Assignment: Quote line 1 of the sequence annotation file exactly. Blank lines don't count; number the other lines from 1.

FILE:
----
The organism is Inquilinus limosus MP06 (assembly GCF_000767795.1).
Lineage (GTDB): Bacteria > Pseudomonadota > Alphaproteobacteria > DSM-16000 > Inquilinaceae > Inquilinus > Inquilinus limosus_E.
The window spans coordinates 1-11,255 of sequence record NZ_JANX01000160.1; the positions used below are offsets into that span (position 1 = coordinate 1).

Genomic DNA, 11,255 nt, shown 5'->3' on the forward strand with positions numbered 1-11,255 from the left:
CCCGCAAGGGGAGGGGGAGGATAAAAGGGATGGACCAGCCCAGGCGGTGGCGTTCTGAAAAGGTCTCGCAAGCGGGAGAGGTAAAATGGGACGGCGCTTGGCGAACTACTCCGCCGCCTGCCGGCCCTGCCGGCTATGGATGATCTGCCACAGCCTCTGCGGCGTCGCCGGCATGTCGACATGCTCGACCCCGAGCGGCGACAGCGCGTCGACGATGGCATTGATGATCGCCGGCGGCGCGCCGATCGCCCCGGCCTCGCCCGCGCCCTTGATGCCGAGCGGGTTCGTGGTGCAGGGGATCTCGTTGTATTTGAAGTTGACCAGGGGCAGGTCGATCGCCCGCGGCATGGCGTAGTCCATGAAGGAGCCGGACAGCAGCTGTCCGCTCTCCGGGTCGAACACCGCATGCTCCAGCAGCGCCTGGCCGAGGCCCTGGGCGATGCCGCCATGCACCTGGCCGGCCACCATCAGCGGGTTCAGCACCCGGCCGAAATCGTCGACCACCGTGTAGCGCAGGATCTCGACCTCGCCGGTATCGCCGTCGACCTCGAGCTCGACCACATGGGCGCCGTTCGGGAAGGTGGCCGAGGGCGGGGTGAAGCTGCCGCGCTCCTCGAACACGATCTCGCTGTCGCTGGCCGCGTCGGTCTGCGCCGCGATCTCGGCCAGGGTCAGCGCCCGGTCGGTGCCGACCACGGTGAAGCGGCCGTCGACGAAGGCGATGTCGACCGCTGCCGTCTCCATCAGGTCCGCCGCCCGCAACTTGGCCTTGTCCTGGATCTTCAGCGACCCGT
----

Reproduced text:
The organism is Inquilinus limosus MP06 (assembly GCF_000767795.1).